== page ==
Dallas has been keeping up fairly well with the surrounding cities in terms of rent growth. Currently the general trend in the largest US metros is that the main cities are cooling off while the suburbs post exceptionally high increases, but Dallas’ case is a more balanced one.
At the end of 2016, Dallas apartments cost 5.9% more in rent than they did 12 months prior to that, with the average rent crossing over the $1,100 threshold. Meanwhile, rents have increased by 6.3% in Fort Worth, reaching $1,000. The Dallas-Fort Worth Metroplex as a whole posted a 4.9% average year-over-year rent increase, 90 basis points over the national average growth rate, according to market data from Yardi Matrix.
Although Dallas rents are a hair above the metro average, the Big D is headed in the same direction as Los Angeles, Phoenix or Atlanta, in that most of its surrounding cities will soon catch up, and even outpace it in terms of rent growth. Supporting this hypothesis is the latest Yardi Matrix rent forecast, which anticipates a 20-basis-point decrease in rent growth by the end of 2017, to 5.7%.
Fort Worth-area cities and Ellis County take the lead, Prosper and Little Elm lose traction
It looks like rent growth accelerates as you go farther away from Dallas. Weatherford, about an hour of driving from central Dallas, and half-an-hour from Downtown Fort Worth, led the pack last year with a staggering 10.5% increase year-over-year in December. The Ellis County city of Midlothian followed with a 10.1% rent growth—also at about a half-hour drive from both metropolitan cores. The nearby Waxahachie also made the top 10 with a more modest, but still very strong 7.5% growth rate, and speaking of Ellis County, we have to mention Red Oak, which also beat Dallas with a 6.6% rate.
Out of the Fort Worth-area cities, White Settlement has earned the elegant 3rd rank (although residents could probably live without this kind of grandeur), and with an 8.8% increase Haltom City has also found itself in the fast-lane.
The heatmap shows other well-defined regions of intense growth, such as that along Interstate 30 (including Arlington, Grand Prairie, Garland and Mesquite), as well as the Plano–Richardson area. On the other hand, due to the expanding rental inventory, rent growth has been limited in Dallas, where north of 6,000 new units came online in 2016.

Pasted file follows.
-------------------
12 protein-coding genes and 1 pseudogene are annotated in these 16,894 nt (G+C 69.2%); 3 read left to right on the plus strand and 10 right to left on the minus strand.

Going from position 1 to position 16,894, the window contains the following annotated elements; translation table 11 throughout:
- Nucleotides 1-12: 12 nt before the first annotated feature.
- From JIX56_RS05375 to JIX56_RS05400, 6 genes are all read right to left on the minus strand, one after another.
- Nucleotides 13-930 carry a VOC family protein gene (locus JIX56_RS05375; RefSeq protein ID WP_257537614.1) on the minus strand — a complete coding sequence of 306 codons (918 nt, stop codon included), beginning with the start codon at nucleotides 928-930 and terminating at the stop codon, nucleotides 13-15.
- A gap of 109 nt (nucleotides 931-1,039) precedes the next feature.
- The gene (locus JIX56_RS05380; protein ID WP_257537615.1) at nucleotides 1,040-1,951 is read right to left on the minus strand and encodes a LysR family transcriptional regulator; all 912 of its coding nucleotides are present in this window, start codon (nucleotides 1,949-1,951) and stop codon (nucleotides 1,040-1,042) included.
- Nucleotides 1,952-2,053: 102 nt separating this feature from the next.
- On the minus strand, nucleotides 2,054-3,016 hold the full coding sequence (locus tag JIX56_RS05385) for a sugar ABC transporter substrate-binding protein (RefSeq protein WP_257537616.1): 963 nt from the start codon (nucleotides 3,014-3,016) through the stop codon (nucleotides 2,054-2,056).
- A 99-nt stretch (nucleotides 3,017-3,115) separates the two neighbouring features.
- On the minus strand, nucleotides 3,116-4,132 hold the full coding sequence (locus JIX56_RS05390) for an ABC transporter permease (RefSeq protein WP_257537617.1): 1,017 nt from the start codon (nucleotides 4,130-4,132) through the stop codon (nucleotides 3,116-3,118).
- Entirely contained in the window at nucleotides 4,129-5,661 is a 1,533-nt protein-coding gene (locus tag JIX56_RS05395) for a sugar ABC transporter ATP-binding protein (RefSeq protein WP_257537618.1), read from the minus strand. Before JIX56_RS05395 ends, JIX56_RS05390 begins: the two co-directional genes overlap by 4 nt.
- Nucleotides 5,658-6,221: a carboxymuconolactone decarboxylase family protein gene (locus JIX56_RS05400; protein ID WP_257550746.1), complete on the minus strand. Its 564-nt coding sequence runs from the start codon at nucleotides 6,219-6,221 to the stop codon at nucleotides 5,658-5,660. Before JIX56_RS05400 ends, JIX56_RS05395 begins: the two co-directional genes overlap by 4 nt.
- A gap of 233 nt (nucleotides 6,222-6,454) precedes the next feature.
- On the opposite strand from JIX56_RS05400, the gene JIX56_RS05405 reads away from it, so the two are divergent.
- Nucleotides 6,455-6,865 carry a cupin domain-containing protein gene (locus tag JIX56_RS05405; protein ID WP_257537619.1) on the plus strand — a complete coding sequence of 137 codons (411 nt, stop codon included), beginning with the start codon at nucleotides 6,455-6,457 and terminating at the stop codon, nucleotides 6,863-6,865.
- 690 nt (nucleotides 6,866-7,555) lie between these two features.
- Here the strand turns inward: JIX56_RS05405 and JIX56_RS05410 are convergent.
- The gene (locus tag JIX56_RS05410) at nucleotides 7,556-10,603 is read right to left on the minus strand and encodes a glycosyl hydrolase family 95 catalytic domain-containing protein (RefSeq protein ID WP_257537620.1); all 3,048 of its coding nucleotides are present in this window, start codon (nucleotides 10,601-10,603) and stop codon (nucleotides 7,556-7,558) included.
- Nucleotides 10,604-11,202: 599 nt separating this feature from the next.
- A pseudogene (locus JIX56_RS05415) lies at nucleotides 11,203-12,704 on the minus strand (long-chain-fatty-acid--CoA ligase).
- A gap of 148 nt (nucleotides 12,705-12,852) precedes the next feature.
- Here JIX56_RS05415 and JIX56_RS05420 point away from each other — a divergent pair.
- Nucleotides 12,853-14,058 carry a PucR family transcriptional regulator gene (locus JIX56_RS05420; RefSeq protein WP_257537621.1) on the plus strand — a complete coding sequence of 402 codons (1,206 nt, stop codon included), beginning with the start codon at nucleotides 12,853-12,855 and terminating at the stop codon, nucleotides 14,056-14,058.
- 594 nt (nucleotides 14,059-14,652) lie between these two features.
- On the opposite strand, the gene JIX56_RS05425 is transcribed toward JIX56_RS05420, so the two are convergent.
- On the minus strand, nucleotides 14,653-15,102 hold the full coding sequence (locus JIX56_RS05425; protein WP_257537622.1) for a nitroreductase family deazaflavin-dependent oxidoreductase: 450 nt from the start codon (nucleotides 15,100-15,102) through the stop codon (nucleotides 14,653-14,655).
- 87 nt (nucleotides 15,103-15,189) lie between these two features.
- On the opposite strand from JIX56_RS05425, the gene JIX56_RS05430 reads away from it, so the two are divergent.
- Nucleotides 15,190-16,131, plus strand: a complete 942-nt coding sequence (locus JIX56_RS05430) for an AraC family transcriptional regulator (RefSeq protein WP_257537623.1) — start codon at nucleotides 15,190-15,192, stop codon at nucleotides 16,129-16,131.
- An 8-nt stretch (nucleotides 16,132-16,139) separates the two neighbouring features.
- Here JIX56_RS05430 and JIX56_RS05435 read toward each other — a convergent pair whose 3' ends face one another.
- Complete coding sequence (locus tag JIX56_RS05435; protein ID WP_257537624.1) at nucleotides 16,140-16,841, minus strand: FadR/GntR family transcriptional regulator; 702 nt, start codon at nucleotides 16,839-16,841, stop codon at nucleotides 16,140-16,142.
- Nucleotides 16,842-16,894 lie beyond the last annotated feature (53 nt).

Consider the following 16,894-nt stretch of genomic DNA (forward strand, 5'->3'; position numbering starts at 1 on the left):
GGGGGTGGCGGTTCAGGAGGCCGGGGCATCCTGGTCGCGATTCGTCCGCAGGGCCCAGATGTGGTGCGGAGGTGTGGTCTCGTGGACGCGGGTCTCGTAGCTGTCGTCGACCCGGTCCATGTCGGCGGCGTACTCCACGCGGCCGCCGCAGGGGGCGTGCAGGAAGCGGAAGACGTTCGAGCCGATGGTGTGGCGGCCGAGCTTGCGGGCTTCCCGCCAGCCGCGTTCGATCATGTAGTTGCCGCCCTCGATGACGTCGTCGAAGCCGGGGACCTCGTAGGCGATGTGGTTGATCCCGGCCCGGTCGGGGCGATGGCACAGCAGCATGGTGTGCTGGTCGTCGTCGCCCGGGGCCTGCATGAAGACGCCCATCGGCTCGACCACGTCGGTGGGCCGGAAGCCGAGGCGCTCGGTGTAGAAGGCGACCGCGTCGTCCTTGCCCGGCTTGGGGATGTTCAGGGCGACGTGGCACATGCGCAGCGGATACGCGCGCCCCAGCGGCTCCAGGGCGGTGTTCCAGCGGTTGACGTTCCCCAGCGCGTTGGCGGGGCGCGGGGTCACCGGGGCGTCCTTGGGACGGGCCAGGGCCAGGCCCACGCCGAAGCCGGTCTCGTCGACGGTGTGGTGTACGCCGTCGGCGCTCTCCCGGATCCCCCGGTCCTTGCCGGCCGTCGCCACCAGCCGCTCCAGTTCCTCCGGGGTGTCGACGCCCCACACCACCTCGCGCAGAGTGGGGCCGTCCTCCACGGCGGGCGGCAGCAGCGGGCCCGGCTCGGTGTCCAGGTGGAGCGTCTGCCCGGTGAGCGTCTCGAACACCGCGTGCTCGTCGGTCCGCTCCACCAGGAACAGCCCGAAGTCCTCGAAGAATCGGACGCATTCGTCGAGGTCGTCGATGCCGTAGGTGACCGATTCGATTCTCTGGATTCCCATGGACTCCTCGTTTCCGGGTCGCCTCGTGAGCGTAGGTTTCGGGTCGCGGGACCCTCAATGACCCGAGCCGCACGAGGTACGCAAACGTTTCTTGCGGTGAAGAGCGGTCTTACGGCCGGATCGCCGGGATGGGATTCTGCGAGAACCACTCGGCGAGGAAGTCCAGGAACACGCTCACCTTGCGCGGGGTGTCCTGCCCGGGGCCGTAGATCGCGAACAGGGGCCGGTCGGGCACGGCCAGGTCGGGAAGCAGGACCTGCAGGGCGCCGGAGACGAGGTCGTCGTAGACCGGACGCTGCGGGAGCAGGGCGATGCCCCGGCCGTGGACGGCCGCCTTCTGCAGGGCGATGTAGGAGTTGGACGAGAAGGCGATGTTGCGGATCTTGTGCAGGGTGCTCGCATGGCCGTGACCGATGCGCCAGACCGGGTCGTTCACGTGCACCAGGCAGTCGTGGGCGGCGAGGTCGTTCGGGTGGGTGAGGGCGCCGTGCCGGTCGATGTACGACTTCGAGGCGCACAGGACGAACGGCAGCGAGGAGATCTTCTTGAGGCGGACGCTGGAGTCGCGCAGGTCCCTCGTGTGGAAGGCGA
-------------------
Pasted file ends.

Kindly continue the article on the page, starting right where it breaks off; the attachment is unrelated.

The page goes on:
Although a couple of the more expensive cities have managed to significantly increase their rents, such as The Colony (7.9%), Sachse (7.7%), or Richardson (6.3%), it was mainly the “cheaper” neighborhoods that have seen the biggest growth in 2016. In fact, the top of the previous list looks quite similar to the bottom of this one: the $685 average rent in Greenville is the result of a 9.1% increase, and the West Fort Worth city of White Settlement was also up there with a 9.4% growth—now at an average rent of $780. And of course, the undisputed winner of the rent growth race, Weatherford is also among the 10 least expensive cities of the Metroplex with a $884 average.
Last year was not about out-of-control growth all across the metro, though. Rents in cities like Rockwall, Coppell and Flower Mound have grown by less than 2%, and that 0.4% increase in Fairview can be considered as a stagnation, really.
The only cities where the average rent has actually decreased are the Denton County suburb of Little Elm and the nearby Prosper, with negative rent growth rates of -6% and -9.4%, respectively.
Dallas & Fort Worth Rent Changes Mapped
Northern- and Eastern-Dallas Submarkets Pick up Heat, but the City Center Radiates Cold
Although the Dallas-Fort Worth Metroplex is indeed a more balanced case, it hasn’t escaped the national trend that the rent growth rates of suburban areas far outpace the metro cores. The outskirts of Dallas proper—especially the northern and northeastern areas are glowing red hot on the map below, which means rent growth rates of double digits. Zip code 75230 had the steepest y-o-y increase, at no less than 13%.
The centrally located zip codes, however, have had growth rates lower than 5%, without exception. Zip code 75202 even had negative rent growth, meaning that the average rent actually decreased by 1%
Eastern-Fort Worth Revving up, but Central Neighborhoods Stand Still
Arlington was among the top 10 cities that posted the highest proportional rent growth in the metro, 7.5% to be specific. How come we’re discussing Arlington when we should be talking about Fort Worth? Just take a look at the heatmap below, and it’ll be clear as day: the zip codes adjacent to Arlington had by far the highest rent growth in the city, and meanwhile most of the central areas had slim to none. Zip codes 76115 and 76140 have seen the biggest increases, 15% and 13%, respectively, whilst both in 76102 (Downtown Fort Worth) and 76114 the average rent dropped by 3%.
Use this interactive table to look up rent changes in your city:
|City||Average Rent 2016||Average Rent 2015||ChangeYoY||Units Delivered|
|North Richland Hills||$1,018||$962||5.8%||159|
Fair use and redistribution
We encourage you and freely grant you permission to reuse, host, or repost the images in this article. When doing so, we only ask that you kindly attribute the authors by linking to RENTCafe.com or this page, so that your readers can learn more about this project, the research behind it and its methodology.